TEDx Comes to Cam High


Photo by: Rhiannan Ruef

Tim Hawkeye speaks during a lunchtime assembly, advising students to do what they love regardless of money.

Students crowd amongst chairs and tables, surrounding a barefoot man sitting cross-legged in front of a podium.

Timber Hawkeye, author of Buddhist Boot Camp and TEDx speaker, detailed his life through a motivational speech last Tuesday in the library at lunch.

Hawkeye’s philosophy encouraged students to be empowered by the freedom of choice and to seek happiness in their lives, even if it was not by traditional means.

“My intention is to just plant a seed, ” he said. “I hope the kids walk away with something to think about, whether it be the importance of gratitude or not paying so much attention to what other people think.”

Hawkeye first gained fame after the publication of Buddhist Boot Camp, a secular perspective on being at peace with the world. Having previously worked as a lawyer, Hawkeye described his old self as ‘having all the material possessions he could have wanted’ yet still unsatisfied. He abandoned the corporate life and moved the Hawaii, where he wrote a series of emails that would become the basis of his first book.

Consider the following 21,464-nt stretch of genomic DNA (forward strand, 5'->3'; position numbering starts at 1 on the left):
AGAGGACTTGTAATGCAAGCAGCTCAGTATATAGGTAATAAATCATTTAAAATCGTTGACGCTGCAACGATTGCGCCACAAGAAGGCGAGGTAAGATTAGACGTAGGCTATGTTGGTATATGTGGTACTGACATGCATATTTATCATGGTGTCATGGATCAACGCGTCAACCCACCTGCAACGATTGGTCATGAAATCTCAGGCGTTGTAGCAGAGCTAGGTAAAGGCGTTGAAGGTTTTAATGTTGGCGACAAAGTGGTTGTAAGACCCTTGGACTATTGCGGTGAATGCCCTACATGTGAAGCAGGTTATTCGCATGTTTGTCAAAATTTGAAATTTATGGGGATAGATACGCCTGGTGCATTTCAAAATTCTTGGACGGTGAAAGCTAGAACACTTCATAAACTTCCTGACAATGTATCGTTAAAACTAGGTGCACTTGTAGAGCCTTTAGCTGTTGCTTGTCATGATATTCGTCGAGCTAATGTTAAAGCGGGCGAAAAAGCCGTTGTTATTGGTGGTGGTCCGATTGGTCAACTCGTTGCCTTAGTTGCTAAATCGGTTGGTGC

“When he explained how he worked at a cubical and how he hated life […] it made me realize that I don’t want to live the life that he started out as. I want to be free and happy and just going with the flow,” said Lily D’Angelo Cole, senior.

“I enjoyed when he talked about getting angry and the choice not to get angry back,” said Miss Heidi Resnik, teacher librarian.

Throughout his speech, Hawkeye used examples from his personal life to emphasize how the freedom of choice led to his own personal self-fulfillment.

“Getting out of student debt was my greatest moment of freedom because I felt like I had more options,” said Hawkeye. “I felt no longer enslaved by having to pay for things I didn’t need, and I felt free to not necessarily work so hard but to work less and make more.”

“I think when we eliminate the words, ‘I have to do this,’ and instead say, ‘I choose to do this,’ we feel better about our choices.”